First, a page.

It occurs to me it must be kind of weird and confusing to be a Russian at this point in history. Like most national cultures, they’ve always had some kind of shared world-view in which things in general had a definite order, structure and direction – for a long time Orthodox Christianity, and then Communism. For more than 70 years the Russian people (and other peoples of the Soviet Union) were taught that they had a unique historical mission to build Communism, in their own country and the world beyond. Now that system is dismantled and its ideology discredited. The Russians have religious freedom now and Christianity has made something of a comeback; but it has not regained its pre-Revolutionary status of the people’s consensus belief-system, and it probably never will. Capitalism, if that’s what you can call what they’ve got now, has brought the people economic chaos and gangsterism. “Democracy” has given them yet another strong-man ruler. The radical nationalism of Zhirinovsky appeals only to a minority. What do the Russians of today believe in? What can they believe in?
The Orthodox church is still (or maybe that should be “again”) strong, although the young are deserting it in increasing numbers.
A significant minority believes in Soviet-style Communism and wants it to come back.
The rest - well, my impression is that many do believe in capitalism. The “self-made man” is the new ideal, wealth the goal. Generally speaking, they want to be left alone, do business, and make money. Sounds kind of familiar, doesn’t it?
The Chinese hoi polloi seems to widely believe the same thing. Fact is, work and reward are pretty simple concepts to grasp, if only those interfering government bastards would get out of the way and let individuals buy and sell as they choose.
[sub]“This is Ivan Galt speaking…”[/sub]
My family members in Russia want a better life.
From what they tell me, it’s usually dependent on acquiring economic goods and being able to travel. Their wages are small and anything that makes them look better off than they really are always sparks their fancy.
When I went to visit recently I was shocked to discover that outside of the metropolis the cities/towns were dirty and decrepit while the people (mostly the young) were strutting around in extremely high fashions. It seems to me that they all want a better life on an individual level rather than coming together for the betterment of the whole community. Most of them cannot afford nice cars and houses but they look like models. Hmm…
My relatives have done things like spent a whole month’s wages ($300) on a pair of boots from Europe. This is what they want and since their life won’t be enriched significantly with a mere $300, they don’t mind buying something extravagant just to feel like they are rich every time they step out on the street.
I have no comments on the religious practices. They haven’t changed since Soviet times. Religion is important like traditions are. Oh, traditional Orthodox weddings are coming back into style.
These were just my own observations.
Kindasorta, but the modern world has never seen that kind of attitude, on a broad scale, disconnected from any shared “civic religion.” In America, we’ve always believed in democracy, freedom, American exceptionalism, etc. – communal political values, which are not in practice incompatible with doing business and making money, but dedication to which is an entirely different thing than the profit motive or personal self-actualization. What do the Russians have to give meaning and value to their capitalism?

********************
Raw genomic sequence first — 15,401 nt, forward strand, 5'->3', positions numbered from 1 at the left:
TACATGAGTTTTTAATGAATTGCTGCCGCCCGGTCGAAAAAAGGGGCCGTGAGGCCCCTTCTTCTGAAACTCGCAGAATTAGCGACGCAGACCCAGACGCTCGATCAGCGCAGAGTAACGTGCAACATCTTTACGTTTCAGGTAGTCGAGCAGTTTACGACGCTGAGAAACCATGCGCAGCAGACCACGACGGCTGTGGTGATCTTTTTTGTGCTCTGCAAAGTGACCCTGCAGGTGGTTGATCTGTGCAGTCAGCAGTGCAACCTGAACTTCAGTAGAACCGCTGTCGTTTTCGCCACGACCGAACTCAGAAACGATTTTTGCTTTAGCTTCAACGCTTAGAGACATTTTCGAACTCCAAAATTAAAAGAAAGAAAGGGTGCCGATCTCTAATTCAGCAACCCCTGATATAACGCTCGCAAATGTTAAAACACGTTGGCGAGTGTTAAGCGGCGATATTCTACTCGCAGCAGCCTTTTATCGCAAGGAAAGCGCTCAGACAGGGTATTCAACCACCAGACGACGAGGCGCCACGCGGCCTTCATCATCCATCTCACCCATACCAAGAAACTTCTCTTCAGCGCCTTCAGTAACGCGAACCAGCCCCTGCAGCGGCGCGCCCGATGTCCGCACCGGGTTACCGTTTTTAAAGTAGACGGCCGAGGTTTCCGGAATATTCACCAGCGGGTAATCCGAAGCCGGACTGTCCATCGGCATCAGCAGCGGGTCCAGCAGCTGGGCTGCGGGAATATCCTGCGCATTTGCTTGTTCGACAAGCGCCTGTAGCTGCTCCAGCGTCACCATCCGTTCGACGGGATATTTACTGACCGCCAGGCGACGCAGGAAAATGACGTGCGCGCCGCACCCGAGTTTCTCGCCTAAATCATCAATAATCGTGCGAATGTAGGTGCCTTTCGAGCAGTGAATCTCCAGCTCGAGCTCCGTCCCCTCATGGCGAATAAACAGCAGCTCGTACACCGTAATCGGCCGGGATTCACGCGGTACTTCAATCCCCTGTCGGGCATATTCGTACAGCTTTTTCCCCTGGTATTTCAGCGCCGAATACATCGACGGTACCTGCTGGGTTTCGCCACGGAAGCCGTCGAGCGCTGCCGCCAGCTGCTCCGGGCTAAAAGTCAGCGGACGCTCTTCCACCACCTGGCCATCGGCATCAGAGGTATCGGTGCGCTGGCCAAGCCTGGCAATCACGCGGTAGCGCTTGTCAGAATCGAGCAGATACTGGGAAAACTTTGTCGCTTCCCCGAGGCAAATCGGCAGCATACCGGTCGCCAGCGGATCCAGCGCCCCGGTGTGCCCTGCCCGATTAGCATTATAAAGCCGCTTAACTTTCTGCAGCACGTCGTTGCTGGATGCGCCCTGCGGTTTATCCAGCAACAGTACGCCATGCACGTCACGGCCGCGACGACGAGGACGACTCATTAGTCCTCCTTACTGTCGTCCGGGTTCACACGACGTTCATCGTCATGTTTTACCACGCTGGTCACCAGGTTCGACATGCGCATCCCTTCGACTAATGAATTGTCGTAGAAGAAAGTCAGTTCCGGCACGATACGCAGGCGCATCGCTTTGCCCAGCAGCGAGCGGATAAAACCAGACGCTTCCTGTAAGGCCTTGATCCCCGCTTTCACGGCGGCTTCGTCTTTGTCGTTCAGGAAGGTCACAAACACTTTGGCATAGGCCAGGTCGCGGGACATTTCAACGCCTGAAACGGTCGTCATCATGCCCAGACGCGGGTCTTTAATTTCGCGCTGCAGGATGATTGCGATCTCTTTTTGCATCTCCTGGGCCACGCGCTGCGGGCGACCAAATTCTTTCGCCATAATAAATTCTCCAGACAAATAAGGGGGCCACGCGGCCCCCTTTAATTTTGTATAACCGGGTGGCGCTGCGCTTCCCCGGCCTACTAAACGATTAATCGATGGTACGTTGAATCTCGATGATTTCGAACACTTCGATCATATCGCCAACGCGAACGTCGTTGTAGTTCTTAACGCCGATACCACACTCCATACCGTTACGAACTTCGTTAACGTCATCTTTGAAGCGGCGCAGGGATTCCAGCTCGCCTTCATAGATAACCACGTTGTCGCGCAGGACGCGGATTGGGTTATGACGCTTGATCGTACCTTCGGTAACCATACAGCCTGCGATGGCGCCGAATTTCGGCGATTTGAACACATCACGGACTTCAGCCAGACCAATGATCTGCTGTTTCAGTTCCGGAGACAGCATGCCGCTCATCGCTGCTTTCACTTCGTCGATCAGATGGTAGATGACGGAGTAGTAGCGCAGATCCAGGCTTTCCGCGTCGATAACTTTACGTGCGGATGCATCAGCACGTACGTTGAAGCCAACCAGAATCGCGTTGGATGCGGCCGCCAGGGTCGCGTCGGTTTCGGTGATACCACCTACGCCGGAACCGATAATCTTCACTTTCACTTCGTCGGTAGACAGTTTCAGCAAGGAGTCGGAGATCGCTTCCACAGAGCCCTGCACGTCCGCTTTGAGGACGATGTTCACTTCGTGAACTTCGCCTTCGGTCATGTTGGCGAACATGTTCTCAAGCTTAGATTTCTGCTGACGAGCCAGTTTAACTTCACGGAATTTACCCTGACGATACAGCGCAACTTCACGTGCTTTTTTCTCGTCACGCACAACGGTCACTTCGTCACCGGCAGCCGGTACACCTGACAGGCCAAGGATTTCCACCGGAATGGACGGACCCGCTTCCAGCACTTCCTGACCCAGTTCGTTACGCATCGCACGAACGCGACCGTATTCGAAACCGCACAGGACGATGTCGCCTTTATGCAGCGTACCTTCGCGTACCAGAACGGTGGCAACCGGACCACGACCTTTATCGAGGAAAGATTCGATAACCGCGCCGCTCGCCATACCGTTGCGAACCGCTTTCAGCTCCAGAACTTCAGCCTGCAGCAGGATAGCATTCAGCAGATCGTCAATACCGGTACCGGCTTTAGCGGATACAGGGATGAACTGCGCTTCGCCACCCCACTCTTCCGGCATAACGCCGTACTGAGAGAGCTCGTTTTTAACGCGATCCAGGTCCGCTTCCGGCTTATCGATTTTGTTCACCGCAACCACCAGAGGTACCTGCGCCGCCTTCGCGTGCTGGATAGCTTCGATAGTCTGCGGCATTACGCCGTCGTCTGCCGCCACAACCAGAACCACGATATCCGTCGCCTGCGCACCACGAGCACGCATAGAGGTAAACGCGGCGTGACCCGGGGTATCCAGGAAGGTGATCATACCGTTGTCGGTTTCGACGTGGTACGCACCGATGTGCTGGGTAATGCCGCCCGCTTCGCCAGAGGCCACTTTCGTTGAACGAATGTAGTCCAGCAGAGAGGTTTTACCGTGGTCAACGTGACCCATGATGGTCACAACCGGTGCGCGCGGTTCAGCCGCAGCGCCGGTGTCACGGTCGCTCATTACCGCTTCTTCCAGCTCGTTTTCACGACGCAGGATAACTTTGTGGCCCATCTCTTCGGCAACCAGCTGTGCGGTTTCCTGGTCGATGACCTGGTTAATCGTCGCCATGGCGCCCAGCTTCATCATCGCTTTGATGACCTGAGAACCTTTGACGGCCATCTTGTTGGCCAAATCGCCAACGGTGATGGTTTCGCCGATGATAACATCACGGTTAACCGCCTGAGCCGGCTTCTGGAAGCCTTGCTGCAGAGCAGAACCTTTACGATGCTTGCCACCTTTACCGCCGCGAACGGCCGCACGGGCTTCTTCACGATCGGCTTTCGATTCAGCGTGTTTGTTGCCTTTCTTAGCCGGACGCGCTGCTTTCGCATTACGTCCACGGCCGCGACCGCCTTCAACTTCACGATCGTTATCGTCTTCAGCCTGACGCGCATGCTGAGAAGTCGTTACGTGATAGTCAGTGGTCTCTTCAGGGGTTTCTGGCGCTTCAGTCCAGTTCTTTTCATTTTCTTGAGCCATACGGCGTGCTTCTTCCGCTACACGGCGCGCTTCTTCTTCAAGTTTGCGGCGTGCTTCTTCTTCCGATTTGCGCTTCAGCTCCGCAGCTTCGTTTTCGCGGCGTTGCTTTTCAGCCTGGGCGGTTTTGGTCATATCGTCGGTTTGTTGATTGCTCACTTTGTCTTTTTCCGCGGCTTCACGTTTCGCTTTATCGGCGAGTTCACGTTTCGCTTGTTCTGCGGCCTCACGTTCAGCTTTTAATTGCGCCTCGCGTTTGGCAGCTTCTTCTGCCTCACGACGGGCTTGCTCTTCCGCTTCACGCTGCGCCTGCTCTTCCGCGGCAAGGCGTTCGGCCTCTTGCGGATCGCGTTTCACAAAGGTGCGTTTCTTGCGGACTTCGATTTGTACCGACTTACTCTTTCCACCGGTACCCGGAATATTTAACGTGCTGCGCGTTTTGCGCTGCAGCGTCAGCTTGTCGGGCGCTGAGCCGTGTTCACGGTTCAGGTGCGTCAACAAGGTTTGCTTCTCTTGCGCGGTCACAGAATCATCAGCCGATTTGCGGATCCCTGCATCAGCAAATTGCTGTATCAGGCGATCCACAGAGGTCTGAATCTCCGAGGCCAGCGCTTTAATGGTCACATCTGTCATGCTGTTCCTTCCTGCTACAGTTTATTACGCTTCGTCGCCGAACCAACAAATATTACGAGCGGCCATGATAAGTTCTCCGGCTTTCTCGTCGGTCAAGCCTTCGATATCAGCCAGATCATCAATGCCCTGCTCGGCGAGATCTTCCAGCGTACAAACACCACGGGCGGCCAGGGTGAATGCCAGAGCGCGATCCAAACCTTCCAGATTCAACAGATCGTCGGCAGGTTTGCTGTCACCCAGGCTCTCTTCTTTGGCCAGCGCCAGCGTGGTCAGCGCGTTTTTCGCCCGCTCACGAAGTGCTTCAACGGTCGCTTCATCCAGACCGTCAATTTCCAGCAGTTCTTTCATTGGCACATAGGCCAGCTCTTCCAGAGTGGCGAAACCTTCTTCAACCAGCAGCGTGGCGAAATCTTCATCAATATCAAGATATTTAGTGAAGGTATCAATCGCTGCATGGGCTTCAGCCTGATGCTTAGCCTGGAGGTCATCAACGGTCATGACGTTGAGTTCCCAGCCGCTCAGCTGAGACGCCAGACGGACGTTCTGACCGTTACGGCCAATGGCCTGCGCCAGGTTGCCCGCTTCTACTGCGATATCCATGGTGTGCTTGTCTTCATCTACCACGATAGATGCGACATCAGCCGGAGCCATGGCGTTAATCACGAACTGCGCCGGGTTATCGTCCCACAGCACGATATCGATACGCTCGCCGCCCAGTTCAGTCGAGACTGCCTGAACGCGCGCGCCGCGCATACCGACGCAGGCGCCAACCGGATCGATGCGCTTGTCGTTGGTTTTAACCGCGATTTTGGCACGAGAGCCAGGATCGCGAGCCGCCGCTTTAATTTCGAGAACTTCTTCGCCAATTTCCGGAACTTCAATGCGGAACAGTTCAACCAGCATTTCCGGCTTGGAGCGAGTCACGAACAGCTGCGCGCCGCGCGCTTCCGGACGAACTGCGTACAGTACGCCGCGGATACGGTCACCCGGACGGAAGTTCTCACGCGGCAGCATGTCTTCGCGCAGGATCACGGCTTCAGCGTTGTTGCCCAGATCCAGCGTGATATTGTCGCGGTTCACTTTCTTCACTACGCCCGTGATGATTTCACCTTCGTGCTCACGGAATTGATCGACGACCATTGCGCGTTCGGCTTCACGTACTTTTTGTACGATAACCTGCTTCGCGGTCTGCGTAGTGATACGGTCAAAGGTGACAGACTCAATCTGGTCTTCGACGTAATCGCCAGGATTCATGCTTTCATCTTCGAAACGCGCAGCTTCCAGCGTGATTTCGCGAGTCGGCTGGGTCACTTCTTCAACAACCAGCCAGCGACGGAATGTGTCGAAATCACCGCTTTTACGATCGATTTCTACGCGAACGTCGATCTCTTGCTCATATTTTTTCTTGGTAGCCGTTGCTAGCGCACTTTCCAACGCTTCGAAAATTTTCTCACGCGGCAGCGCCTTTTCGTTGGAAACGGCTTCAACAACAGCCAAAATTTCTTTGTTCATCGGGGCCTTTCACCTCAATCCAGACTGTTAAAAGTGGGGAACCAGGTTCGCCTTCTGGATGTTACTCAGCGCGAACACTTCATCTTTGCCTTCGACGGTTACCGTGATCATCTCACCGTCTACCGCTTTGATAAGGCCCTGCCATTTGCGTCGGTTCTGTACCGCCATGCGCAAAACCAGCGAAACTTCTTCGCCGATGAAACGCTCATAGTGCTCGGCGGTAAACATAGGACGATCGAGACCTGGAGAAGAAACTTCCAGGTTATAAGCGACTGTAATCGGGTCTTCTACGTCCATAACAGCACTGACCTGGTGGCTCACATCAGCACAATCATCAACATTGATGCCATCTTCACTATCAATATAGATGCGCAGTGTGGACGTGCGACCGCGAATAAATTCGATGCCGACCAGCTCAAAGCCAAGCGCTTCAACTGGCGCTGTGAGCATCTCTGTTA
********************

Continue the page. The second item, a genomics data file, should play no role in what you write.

I disagree with your premise. I don’t believe that the ideals of democracy and freedom, to use your example, have much to do with giving meaning to capitalism. If anything, it’s the other way round; democracy and freedom only have real meaning because they allow people to be left alone, do business and make money.
I would also posit that capitalism can be a “civic religion” in itself. It has ideals of its own, goals of its own.
You really think that’s all “freedom” and “democracy” mean to people? People will fight and die for their country, or for a political ideal like democracy (or Communism). Nobody but a gangster or a mercenary soldier would risk life and limb for a mere commercial opportunity.
:dubious: Furthermore, it is deeply foolish to assume (as so many economic libertarians do) that capitalism can thrive if the people are only “left alone” by the state to “do business and make money.” The Russian people have had that kind of economy since the Communist system fell apart, throwing them into a “free market” without any of the vast state and legal infrastructure necessary to sustain a healthy system of private production and commerce, and they ain’t doing too well by it. In a thriving capitalist economy like ours, the individual businessperson might regard, and personally experience, government only as a hindrance – but he/she can afford the luxury of that illusion only thanks to the work of countless statespersons, bureaucrats, judges and lawyers.
Capitalism is a mode of economic organization. It is not a belief-system. It has no “ideals” or “goals” as such. The individual capitalist has a goal – to make money – but that is not a goal of capitalism as a system. There are pro-capitalist belief-systems that might* qualify as “civic religions,” but that’s a different matter entirely.